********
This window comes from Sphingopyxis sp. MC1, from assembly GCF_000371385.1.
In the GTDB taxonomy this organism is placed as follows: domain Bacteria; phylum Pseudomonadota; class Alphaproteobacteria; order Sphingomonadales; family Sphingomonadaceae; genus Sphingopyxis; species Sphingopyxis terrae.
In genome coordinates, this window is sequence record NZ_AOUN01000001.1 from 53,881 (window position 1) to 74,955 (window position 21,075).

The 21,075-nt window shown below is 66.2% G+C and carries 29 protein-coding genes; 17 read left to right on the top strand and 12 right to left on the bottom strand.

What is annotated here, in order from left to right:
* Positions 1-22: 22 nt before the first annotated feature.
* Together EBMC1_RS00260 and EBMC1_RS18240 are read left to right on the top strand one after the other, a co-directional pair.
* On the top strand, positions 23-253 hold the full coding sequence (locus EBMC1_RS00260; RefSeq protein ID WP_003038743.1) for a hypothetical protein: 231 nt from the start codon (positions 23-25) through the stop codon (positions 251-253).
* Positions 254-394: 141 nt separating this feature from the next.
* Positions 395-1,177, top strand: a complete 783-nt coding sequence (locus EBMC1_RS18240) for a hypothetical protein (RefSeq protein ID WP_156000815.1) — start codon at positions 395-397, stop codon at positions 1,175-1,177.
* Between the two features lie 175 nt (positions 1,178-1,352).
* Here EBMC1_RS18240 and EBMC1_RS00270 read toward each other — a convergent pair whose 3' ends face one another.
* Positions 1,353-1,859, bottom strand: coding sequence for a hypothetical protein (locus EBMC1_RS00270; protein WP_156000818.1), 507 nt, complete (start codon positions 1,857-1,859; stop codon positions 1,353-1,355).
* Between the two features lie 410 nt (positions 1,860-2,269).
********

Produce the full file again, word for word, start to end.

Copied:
This window comes from Sphingopyxis sp. MC1, from assembly GCF_000371385.1.
In the GTDB taxonomy this organism is placed as follows: domain Bacteria; phylum Pseudomonadota; class Alphaproteobacteria; order Sphingomonadales; family Sphingomonadaceae; genus Sphingopyxis; species Sphingopyxis terrae.
In genome coordinates, this window is sequence record NZ_AOUN01000001.1 from 53,881 (window position 1) to 74,955 (window position 21,075).

The 21,075-nt window shown below is 66.2% G+C and carries 29 protein-coding genes; 17 read left to right on the top strand and 12 right to left on the bottom strand.

What is annotated here, in order from left to right:
* Positions 1-22: 22 nt before the first annotated feature.
* Together EBMC1_RS00260 and EBMC1_RS18240 are read left to right on the top strand one after the other, a co-directional pair.
* On the top strand, positions 23-253 hold the full coding sequence (locus EBMC1_RS00260; RefSeq protein ID WP_003038743.1) for a hypothetical protein: 231 nt from the start codon (positions 23-25) through the stop codon (positions 251-253).
* Positions 254-394: 141 nt separating this feature from the next.
* Positions 395-1,177, top strand: a complete 783-nt coding sequence (locus EBMC1_RS18240) for a hypothetical protein (RefSeq protein ID WP_156000815.1) — start codon at positions 395-397, stop codon at positions 1,175-1,177.
* Between the two features lie 175 nt (positions 1,178-1,352).
* Here EBMC1_RS18240 and EBMC1_RS00270 read toward each other — a convergent pair whose 3' ends face one another.
* Positions 1,353-1,859, bottom strand: coding sequence for a hypothetical protein (locus EBMC1_RS00270; protein WP_156000818.1), 507 nt, complete (start codon positions 1,857-1,859; stop codon positions 1,353-1,355).
* Between the two features lie 410 nt (positions 1,860-2,269).